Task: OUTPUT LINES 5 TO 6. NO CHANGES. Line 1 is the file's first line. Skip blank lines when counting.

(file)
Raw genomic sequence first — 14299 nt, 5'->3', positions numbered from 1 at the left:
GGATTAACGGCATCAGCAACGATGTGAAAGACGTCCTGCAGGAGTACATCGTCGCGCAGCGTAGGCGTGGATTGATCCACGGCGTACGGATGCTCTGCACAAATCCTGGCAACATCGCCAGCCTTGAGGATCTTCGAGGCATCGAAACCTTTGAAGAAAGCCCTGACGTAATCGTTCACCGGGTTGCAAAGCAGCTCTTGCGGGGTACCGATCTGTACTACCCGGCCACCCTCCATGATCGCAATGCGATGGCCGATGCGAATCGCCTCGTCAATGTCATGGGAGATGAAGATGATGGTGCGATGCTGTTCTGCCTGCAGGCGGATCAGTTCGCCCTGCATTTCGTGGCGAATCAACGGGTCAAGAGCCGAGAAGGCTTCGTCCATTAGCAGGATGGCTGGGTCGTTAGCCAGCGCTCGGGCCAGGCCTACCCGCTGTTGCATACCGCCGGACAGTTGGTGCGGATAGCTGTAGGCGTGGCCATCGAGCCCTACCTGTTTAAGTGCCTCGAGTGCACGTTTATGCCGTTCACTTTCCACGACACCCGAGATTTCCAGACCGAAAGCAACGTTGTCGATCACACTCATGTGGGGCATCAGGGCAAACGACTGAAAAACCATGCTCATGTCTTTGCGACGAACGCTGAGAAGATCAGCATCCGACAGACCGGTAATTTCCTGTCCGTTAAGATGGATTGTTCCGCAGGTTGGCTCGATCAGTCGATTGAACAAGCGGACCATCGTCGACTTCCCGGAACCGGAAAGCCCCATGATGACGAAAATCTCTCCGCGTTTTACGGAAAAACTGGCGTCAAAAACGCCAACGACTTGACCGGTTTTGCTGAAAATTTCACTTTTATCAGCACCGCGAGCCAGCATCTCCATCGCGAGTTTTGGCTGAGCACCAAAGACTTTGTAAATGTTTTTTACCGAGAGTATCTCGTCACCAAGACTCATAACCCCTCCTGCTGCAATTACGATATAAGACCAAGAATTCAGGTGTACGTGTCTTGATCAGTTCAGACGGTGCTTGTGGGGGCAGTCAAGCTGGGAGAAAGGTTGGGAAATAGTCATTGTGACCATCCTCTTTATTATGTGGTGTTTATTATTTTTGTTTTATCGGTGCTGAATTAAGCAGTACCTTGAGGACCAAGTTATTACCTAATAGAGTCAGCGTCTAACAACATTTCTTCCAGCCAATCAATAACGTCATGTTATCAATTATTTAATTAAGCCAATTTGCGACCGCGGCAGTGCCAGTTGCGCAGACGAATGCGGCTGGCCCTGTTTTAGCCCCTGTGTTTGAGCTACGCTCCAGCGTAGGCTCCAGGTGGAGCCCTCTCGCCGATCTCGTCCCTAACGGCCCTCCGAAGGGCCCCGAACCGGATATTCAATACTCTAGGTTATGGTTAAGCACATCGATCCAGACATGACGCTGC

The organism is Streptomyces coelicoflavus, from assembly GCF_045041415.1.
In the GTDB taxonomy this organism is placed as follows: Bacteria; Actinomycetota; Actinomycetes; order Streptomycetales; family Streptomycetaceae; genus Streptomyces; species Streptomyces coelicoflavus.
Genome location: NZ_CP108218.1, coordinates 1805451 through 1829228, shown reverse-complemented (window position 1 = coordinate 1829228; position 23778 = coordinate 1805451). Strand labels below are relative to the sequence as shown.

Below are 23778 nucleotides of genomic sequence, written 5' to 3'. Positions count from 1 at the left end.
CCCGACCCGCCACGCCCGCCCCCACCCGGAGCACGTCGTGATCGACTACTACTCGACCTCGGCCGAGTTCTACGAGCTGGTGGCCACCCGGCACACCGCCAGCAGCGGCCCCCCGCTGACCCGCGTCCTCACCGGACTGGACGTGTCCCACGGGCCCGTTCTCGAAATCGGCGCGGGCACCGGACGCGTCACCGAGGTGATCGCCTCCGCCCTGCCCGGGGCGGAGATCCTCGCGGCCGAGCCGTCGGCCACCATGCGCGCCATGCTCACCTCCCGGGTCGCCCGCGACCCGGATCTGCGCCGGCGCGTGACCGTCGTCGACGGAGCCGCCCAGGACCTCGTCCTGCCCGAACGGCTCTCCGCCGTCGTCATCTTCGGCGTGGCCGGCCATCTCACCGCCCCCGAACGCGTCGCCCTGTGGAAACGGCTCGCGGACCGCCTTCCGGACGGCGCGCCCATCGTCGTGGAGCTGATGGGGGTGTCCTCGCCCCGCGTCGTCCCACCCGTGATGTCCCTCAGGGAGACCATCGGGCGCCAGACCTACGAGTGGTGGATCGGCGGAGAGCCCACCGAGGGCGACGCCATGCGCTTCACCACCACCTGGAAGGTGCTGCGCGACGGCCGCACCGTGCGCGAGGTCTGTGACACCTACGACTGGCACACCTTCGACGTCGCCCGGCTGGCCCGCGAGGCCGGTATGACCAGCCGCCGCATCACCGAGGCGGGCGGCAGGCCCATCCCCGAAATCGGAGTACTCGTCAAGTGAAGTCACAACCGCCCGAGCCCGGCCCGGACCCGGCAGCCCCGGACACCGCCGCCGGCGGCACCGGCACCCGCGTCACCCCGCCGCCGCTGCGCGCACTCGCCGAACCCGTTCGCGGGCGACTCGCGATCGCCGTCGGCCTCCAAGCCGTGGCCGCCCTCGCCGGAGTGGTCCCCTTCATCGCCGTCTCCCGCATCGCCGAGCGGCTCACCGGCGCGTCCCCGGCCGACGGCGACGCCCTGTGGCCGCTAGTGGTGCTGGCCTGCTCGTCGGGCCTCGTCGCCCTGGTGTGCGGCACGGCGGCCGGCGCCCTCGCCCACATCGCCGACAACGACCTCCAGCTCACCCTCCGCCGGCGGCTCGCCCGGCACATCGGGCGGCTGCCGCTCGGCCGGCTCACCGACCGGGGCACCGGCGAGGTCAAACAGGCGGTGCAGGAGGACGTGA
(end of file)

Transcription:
Genome location: NZ_CP108218.1, coordinates 1805451 through 1829228, shown reverse-complemented (window position 1 = coordinate 1829228; position 23778 = coordinate 1805451). Strand labels below are relative to the sequence as shown.

Below are 23778 nucleotides of genomic sequence, written 5' to 3'. Positions count from 1 at the left end.